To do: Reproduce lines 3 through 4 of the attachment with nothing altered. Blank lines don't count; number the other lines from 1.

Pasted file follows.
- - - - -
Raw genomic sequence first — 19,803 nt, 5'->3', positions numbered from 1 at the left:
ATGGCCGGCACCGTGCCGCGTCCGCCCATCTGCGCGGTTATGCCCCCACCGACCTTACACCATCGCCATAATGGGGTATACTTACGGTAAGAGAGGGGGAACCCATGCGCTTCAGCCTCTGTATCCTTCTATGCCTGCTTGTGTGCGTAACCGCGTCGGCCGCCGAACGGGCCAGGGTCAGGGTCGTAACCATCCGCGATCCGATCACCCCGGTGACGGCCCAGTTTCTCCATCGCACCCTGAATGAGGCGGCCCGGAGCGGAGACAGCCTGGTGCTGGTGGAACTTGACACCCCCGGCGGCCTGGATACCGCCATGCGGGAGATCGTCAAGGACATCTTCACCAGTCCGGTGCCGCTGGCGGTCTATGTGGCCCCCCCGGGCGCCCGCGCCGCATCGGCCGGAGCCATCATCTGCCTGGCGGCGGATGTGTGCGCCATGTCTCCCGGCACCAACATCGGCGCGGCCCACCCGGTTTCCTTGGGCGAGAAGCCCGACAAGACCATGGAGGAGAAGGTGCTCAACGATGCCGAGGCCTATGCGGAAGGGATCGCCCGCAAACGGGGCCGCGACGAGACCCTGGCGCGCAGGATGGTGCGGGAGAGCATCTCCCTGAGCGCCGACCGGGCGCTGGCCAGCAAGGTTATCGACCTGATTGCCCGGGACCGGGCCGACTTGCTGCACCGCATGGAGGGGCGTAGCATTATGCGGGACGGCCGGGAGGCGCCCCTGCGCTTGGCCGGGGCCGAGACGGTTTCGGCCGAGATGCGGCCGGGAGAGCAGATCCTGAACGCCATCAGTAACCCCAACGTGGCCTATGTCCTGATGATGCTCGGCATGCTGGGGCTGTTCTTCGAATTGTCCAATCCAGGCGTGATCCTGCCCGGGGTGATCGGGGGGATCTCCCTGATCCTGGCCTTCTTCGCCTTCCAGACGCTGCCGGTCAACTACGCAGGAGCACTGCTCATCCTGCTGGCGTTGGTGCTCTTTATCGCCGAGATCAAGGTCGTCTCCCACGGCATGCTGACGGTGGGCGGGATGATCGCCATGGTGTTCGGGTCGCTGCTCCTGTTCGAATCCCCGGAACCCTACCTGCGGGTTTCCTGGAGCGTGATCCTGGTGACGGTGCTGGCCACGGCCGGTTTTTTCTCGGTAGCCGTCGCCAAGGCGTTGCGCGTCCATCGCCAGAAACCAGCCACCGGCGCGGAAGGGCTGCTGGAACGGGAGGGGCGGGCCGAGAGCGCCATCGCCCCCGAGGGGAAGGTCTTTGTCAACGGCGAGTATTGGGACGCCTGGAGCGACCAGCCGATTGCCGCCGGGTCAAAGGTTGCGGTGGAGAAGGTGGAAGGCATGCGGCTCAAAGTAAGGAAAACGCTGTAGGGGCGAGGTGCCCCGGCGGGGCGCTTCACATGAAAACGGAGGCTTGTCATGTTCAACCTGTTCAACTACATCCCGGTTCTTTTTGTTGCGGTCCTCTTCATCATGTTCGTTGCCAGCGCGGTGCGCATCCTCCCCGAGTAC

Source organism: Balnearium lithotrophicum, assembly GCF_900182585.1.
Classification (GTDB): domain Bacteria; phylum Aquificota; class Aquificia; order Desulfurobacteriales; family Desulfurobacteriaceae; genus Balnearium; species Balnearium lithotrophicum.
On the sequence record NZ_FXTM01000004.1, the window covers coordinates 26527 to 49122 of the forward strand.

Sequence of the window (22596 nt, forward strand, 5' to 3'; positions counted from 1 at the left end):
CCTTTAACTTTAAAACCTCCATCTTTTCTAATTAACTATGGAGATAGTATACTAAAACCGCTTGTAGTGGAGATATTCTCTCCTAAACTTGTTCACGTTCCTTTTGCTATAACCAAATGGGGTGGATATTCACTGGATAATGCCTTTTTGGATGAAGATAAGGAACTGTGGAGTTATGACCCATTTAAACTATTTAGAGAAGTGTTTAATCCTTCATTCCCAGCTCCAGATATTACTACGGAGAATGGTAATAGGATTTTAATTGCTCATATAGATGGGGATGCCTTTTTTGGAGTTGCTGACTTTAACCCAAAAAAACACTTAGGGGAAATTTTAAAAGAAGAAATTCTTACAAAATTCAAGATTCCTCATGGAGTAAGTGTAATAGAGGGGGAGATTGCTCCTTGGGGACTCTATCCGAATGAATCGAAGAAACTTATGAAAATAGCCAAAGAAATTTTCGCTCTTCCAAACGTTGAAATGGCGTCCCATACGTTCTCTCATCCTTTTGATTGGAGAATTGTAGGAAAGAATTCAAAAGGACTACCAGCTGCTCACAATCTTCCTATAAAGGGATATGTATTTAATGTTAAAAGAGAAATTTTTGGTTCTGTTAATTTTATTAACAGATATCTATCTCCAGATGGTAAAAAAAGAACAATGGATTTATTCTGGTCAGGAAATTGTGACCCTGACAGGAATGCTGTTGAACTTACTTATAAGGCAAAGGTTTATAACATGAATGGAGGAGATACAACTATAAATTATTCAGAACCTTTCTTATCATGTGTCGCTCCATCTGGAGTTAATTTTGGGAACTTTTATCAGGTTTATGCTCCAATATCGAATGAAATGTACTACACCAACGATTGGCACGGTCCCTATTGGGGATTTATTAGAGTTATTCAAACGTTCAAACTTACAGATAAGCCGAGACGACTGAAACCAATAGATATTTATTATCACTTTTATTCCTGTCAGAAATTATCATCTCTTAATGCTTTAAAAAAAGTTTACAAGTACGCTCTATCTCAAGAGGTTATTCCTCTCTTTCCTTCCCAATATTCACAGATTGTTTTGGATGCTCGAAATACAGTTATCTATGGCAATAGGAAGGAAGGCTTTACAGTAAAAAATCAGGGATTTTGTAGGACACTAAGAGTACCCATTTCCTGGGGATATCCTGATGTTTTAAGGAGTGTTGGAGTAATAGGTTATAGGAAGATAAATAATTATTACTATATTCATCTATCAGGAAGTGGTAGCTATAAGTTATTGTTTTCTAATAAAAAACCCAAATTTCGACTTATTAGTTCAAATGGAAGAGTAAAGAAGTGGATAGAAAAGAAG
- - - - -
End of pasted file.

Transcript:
Source organism: Balnearium lithotrophicum, assembly GCF_900182585.1.
Classification (GTDB): domain Bacteria; phylum Aquificota; class Aquificia; order Desulfurobacteriales; family Desulfurobacteriaceae; genus Balnearium; species Balnearium lithotrophicum.